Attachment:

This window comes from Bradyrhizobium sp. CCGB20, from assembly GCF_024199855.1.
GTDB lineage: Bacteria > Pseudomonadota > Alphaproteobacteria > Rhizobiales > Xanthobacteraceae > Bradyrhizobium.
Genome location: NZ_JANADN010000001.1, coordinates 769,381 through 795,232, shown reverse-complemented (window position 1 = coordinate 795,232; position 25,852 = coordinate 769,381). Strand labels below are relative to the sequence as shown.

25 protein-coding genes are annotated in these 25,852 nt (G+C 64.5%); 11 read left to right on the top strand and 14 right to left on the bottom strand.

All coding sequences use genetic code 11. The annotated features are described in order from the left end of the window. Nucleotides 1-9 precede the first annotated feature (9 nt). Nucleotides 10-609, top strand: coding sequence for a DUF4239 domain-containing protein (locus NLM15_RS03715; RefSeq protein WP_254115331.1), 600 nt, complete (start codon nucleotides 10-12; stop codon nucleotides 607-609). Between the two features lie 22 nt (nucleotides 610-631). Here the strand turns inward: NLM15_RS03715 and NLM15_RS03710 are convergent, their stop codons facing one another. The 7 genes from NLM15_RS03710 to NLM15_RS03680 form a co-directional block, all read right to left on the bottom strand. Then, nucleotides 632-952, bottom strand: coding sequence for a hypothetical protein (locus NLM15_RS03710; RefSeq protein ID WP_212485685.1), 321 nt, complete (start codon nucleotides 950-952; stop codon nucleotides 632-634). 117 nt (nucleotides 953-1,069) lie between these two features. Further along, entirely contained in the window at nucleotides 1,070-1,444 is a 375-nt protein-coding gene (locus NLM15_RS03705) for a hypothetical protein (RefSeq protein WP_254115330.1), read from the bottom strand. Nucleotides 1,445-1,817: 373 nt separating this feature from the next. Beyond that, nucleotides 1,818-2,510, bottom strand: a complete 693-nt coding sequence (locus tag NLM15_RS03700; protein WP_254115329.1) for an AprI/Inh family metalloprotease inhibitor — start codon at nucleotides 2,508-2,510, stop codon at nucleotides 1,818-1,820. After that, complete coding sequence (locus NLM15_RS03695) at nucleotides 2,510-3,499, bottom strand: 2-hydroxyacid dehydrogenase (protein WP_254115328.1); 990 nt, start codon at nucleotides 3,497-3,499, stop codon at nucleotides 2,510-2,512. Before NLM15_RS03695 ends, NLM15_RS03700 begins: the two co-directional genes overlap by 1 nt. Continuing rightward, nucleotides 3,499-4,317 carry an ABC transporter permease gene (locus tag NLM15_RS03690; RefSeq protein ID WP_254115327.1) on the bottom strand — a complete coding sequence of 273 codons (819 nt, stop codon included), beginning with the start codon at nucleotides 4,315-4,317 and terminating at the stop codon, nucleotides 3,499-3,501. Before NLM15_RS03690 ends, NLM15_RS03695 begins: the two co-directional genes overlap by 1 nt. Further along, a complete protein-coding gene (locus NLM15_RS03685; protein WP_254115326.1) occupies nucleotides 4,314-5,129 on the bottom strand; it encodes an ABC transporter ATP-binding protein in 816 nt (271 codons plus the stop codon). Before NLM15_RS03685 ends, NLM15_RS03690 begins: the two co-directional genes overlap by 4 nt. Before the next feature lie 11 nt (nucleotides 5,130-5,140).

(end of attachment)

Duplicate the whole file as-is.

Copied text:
This window comes from Bradyrhizobium sp. CCGB20, from assembly GCF_024199855.1.
GTDB lineage: Bacteria > Pseudomonadota > Alphaproteobacteria > Rhizobiales > Xanthobacteraceae > Bradyrhizobium.
Genome location: NZ_JANADN010000001.1, coordinates 769,381 through 795,232, shown reverse-complemented (window position 1 = coordinate 795,232; position 25,852 = coordinate 769,381). Strand labels below are relative to the sequence as shown.

25 protein-coding genes are annotated in these 25,852 nt (G+C 64.5%); 11 read left to right on the top strand and 14 right to left on the bottom strand.

All coding sequences use genetic code 11. The annotated features are described in order from the left end of the window. Nucleotides 1-9 precede the first annotated feature (9 nt). Nucleotides 10-609, top strand: coding sequence for a DUF4239 domain-containing protein (locus NLM15_RS03715; RefSeq protein WP_254115331.1), 600 nt, complete (start codon nucleotides 10-12; stop codon nucleotides 607-609). Between the two features lie 22 nt (nucleotides 610-631). Here the strand turns inward: NLM15_RS03715 and NLM15_RS03710 are convergent, their stop codons facing one another. The 7 genes from NLM15_RS03710 to NLM15_RS03680 form a co-directional block, all read right to left on the bottom strand. Then, nucleotides 632-952, bottom strand: coding sequence for a hypothetical protein (locus NLM15_RS03710; RefSeq protein ID WP_212485685.1), 321 nt, complete (start codon nucleotides 950-952; stop codon nucleotides 632-634). 117 nt (nucleotides 953-1,069) lie between these two features. Further along, entirely contained in the window at nucleotides 1,070-1,444 is a 375-nt protein-coding gene (locus NLM15_RS03705) for a hypothetical protein (RefSeq protein WP_254115330.1), read from the bottom strand. Nucleotides 1,445-1,817: 373 nt separating this feature from the next. Beyond that, nucleotides 1,818-2,510, bottom strand: a complete 693-nt coding sequence (locus tag NLM15_RS03700; protein WP_254115329.1) for an AprI/Inh family metalloprotease inhibitor — start codon at nucleotides 2,508-2,510, stop codon at nucleotides 1,818-1,820. After that, complete coding sequence (locus NLM15_RS03695) at nucleotides 2,510-3,499, bottom strand: 2-hydroxyacid dehydrogenase (protein WP_254115328.1); 990 nt, start codon at nucleotides 3,497-3,499, stop codon at nucleotides 2,510-2,512. Before NLM15_RS03695 ends, NLM15_RS03700 begins: the two co-directional genes overlap by 1 nt. Continuing rightward, nucleotides 3,499-4,317 carry an ABC transporter permease gene (locus tag NLM15_RS03690; RefSeq protein ID WP_254115327.1) on the bottom strand — a complete coding sequence of 273 codons (819 nt, stop codon included), beginning with the start codon at nucleotides 4,315-4,317 and terminating at the stop codon, nucleotides 3,499-3,501. Before NLM15_RS03690 ends, NLM15_RS03695 begins: the two co-directional genes overlap by 1 nt. Further along, a complete protein-coding gene (locus NLM15_RS03685; protein WP_254115326.1) occupies nucleotides 4,314-5,129 on the bottom strand; it encodes an ABC transporter ATP-binding protein in 816 nt (271 codons plus the stop codon). Before NLM15_RS03685 ends, NLM15_RS03690 begins: the two co-directional genes overlap by 4 nt. Before the next feature lie 11 nt (nucleotides 5,130-5,140).